“Home Sick Pilots” breaks that mold in a surprising, refreshing way, splattered with ectoplasm and teenage angst. This graphic novel published by Image Comics is brought to us by writer Dan Watters and artist Caspar Wijngaard. It tells the story of the Home Sick Pilots, which was the brainchild of foster child Ami, a troubled kid who wound up in the foster system after her mother died. She feels lost, unwanted, unmoored, until she meets disaffected stoners Rip and Buzz, who have a begrudging appreciation for her love of the Ramones and bring her in their orbit. With her in the picture, their band becomes something special, the three of them against the world.

One night they go to see a lame band called the Nuclear Bastards. Then Ami gets it in her head to host a gig at the infamous Old James House, said to be so haunted that it trapped the last person who visited it and they were never seen since. That leads them down a dark and twisted path that is part redemption arc with a flavor of Stockholm Syndrome, taking the haunted house trope and morphing it into a superhero thriller with X-Files spice. 

I am so tempted to give spoilers, but man, that ending is something else. It just keeps taking you down corridors you don’t expect. The lost, traumatized girl becomes a badass piloting her own destiny, but she still wants the band back together, the thread that binds her back to a reality that she thought she wanted to leave behind forever, despite reality turning its back on her.

The art was really well done, complete with an interesting technique when the scenes segued into new chapters; taking a completely black background, interspersing the absolute negative space with black-on-white thought bubbles exploring Ami’s successive psychological transformations. It had a wonderful dark, moody vibe throughout.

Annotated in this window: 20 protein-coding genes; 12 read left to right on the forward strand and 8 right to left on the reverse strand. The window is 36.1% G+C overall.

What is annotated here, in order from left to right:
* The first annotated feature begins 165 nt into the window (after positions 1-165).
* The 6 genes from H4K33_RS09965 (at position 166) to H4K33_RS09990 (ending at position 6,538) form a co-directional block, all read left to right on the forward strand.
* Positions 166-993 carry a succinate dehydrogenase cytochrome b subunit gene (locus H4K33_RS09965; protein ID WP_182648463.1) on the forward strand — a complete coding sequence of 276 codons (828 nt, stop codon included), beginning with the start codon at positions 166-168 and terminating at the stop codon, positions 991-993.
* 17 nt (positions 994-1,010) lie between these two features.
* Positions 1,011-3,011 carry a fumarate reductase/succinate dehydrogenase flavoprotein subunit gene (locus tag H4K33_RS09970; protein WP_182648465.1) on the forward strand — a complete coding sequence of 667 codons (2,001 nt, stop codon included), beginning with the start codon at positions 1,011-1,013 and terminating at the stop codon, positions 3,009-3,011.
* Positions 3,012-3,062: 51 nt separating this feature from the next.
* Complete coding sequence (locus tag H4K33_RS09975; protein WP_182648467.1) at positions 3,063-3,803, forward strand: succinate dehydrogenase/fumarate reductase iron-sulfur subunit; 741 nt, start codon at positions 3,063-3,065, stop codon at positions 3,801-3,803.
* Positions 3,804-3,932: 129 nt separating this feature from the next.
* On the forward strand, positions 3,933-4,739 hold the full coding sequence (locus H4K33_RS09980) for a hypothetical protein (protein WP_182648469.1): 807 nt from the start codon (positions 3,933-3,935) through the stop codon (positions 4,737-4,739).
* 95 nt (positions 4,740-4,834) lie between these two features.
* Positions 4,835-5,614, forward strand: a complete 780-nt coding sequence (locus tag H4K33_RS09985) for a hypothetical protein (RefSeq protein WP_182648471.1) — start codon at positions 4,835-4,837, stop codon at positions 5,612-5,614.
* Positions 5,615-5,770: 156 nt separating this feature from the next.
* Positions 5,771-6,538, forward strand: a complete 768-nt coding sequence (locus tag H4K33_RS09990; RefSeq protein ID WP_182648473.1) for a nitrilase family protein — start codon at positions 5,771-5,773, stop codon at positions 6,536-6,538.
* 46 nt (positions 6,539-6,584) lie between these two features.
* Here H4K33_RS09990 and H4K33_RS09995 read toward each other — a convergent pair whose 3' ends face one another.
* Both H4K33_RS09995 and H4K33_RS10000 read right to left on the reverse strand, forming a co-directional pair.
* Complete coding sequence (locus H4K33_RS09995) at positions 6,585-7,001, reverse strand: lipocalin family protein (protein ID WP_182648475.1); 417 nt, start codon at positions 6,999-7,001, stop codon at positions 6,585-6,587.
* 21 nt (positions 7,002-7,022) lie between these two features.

Loved this book so much that I already pre-ordered Volume 2, and I hardly ever continue on in a series – too many good books out there to stick with one author or creative team. But I wanted more of this universe; it sunk its spectral teeth into me and pulled me along for the ride.

Looking at morally grey characters through the lens of Mark Lawrence’s Prince of Thorns

Instead of book reviews of traditionally published mainstream books, since there are plenty of those, I decided I would engage in a bit of literary analysis. I picked up “Prince of Thorns” by Mark Lawrence because it is a classic of the grimdark fantasy genre, and it did not disappoint. At first glance it seems like your typical revenge porn that relies on a dark, violent landscape to drive the plot. Prince Honorous Jorg Ancrath, driven by the desire to avenge his murdered mother and brother and prove himself to his cruel father, leaves the castle as a teenager on a bloodthirsty rampage with a gang of bandits. But as it turns out, this is not a typical revenge porn fantasy, because Prince Jorg is a morally grey character.

The literary world loves morally grey characters but naturally there is no common definition of what they really mean. Bad people who are really good people at heart who do bad things? People who are depraved who regardless have some sort of moral compass, like Breaking Bad’s chemistry teacher-turned-meth dealer Walter White? Most of us aren’t murderers, meth dealers and hit men, though; we’ve done bad things, said cruel things to people, regretted our behavior, but we’re also good people trying our best, because people are complicated. Isn’t, then, a morally grey character just a complicated character?